Michael Jackson: Thriller (25th Anniversary)

Hard to imagine, but for a teenage listener today Michael Jackson’s Thriller is buried deeper in the mists of time than Elvis Presley’s ‘56 sessions were for me when I started buying music. Will this reissue be as significant a pointer and as revelatory a discovery as RCA’s two-volume reissue of those Sun sessions were for me? There are common qualities which make the comparison a little less odious than it may appear. Both artists had to push against institutionalised racism– redneck radio for the first King, redneck MTV for the second – and both managed to do so by creating an unclassifiable and unique sound with the help of visionary producers. And both managed to make a uniquely androgynous asexualised and sophisticated version of source music supposedly carnal and simple, and suffer at the hands of purist critics as a result. And both would sell squillions of records.

But Thriller is not the best argument for these comparisons. And it’s not Michael Jackson’s best record. There are no hints of the sheer sense of unfettered glee that informed it’s predecessor Off The Wall (all this thinking about dates throws up another surprise - there were six years between the two) and – apart from the riveting tightly reined delirium of 'Wanna Be Startin’ Something' – no hint of the sheer shiny metallic wonder of its follow-up, Bad. A saccharine duet with McCartney (some gesture to smooth over Jackson’s buying of the entire Beatles catalogue, perhaps) his worst ballad ever… but then there are the singles, of course.

Musically: all rather pale and derivative hybrids, barely held together by some of Jackson’s plainest vocals. But of course, Thriller’s reputation really rests on supra-musical ground. What it does demonstrate is an unfailing ability to give an unknown public exactly what it didn’t realise it wanted. And as soon as it got it, it wanted more and more of it and Michael Jackson made sure there was plenty to go round. For perhaps the first time, buying the music wasn’t enough - all three big singles were really soundtracks to the videos anyway. The associated music films that were made to support three of the singles from the record and their importance as marketing tools is so well documented that we needn’t really discuss them here, though their tightly choreographed twentieth century Broadway style was an important element in Michael Jackson’s distancing himself from the sex of soul that he would explore more and more through his voice. But any appearance of cynicism is purely retrospective – no one had done anything like this before, no one had any idea it would work. An absolute moonwalk of faith. But like Never Mind The Bollocks, a listener coming to it today will be disappointed that a record so all-pervasive culturally should be so dull.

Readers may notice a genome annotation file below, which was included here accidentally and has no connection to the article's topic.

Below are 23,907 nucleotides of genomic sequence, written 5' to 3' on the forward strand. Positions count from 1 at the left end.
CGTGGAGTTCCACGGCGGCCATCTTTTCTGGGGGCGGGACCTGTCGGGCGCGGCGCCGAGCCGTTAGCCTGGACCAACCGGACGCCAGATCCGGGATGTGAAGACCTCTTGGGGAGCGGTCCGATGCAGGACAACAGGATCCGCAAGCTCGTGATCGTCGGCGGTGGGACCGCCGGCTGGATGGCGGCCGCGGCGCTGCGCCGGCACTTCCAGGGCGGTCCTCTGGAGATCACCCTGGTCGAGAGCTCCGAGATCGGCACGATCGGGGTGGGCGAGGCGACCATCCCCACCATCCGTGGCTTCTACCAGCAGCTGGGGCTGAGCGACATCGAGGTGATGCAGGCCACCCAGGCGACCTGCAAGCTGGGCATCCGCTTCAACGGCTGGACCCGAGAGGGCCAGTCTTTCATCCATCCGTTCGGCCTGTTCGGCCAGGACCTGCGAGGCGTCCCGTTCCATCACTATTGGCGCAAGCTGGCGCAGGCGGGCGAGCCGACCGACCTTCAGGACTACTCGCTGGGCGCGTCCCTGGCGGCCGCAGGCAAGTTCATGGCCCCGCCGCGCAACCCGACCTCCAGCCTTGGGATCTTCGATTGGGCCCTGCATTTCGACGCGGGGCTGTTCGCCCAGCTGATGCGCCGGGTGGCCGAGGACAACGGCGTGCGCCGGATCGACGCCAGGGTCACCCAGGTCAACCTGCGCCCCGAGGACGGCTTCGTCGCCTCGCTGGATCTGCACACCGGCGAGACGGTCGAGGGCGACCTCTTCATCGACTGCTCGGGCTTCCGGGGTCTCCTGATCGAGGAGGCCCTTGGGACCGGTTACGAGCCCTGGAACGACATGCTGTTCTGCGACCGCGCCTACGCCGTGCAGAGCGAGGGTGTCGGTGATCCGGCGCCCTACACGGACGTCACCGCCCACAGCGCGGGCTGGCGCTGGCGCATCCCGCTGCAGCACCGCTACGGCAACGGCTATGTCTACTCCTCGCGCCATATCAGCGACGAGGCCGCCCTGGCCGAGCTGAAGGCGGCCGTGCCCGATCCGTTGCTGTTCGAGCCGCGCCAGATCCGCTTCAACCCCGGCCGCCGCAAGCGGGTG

This reissue does the record no favours either – missing the opportunity to collect the original remixes - particularly of ‘Startin’ Something' and it’s miraculous segue into Soul Makossa that signals the breathy experiment that would take Jackson into an examination of the soul voice as rigorous as Scott Walker’s (Engel is pleased to have removed all elements of ego from pop singing. Jackson can be prouder of taking the sexuality out of soul) – and instead lining up some tawdry remixes from the truly talentless Black-Eyed Peas. There were no remixes at all on those Sun recordings collected for my teenage ears to discover, just a primal and thrilling sound that seemed ancient and futuristic at once. Michael Jackson could – and did – make similarly timeless music. Thriller isn’t it. The marking of dates always dates the marked.